Dear Tom,

I was discussing the anniversary of the attack on Pearl Harbor with some friends and it was brought up that during World War II, weather forecasts in this country were not broadcast on the radio so that the Germans would not have this information Is that true?
Michelle V.  Kankakee

Dear Michelle,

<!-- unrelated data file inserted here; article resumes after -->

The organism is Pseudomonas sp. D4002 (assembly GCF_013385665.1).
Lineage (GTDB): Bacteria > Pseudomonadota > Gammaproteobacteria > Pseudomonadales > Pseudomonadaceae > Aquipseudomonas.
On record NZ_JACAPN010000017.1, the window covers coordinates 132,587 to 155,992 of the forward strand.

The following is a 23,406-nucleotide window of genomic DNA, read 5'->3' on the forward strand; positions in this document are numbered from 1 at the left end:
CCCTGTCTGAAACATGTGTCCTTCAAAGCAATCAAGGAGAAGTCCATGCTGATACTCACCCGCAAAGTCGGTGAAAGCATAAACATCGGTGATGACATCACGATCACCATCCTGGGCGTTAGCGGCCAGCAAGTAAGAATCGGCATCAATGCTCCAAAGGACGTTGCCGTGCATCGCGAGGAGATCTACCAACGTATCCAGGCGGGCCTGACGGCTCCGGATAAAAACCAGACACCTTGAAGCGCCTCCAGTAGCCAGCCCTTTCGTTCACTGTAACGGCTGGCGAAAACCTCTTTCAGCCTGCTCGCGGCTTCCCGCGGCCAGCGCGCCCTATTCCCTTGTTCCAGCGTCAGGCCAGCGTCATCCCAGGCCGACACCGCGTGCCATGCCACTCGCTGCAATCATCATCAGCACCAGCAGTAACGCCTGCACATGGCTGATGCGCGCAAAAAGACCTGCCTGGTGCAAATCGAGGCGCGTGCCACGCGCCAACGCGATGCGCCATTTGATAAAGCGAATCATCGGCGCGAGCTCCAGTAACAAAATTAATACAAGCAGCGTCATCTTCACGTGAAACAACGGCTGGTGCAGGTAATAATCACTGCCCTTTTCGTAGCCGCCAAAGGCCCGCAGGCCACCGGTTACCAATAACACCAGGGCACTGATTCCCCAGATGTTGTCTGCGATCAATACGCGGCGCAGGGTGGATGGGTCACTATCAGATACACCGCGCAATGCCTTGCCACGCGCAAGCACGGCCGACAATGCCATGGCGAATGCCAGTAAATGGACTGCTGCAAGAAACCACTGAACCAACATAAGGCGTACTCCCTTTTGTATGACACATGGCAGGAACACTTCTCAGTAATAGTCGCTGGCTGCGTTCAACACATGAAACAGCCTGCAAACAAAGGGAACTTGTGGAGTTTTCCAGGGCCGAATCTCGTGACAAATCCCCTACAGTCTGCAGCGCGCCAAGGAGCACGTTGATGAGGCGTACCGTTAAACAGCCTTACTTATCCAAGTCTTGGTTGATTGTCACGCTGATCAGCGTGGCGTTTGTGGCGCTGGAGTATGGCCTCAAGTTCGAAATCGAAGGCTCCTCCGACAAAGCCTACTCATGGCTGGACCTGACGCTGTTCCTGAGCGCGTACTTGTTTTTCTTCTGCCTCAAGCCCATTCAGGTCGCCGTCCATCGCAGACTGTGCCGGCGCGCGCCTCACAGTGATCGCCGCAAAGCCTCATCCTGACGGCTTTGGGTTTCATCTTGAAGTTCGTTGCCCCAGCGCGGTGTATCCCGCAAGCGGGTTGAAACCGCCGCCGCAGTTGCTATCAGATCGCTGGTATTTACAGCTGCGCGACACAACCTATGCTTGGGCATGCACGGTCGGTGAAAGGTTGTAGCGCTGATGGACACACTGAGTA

It is. Following the Dec. 7, 1941, bombing of Pearl Harbor, severe restrictions on the publication and broadcast of weather observations and forecasts were instituted by the government. Newspapers were limited to reporting the weather within a 150-mile radius, and consolidated temperature tables could not contain more than 21 cities. The ban was eased in late 1943, though the mention of barometric pressure and wind direction were prohibited, and only official weather bureau forecasts could be disseminated.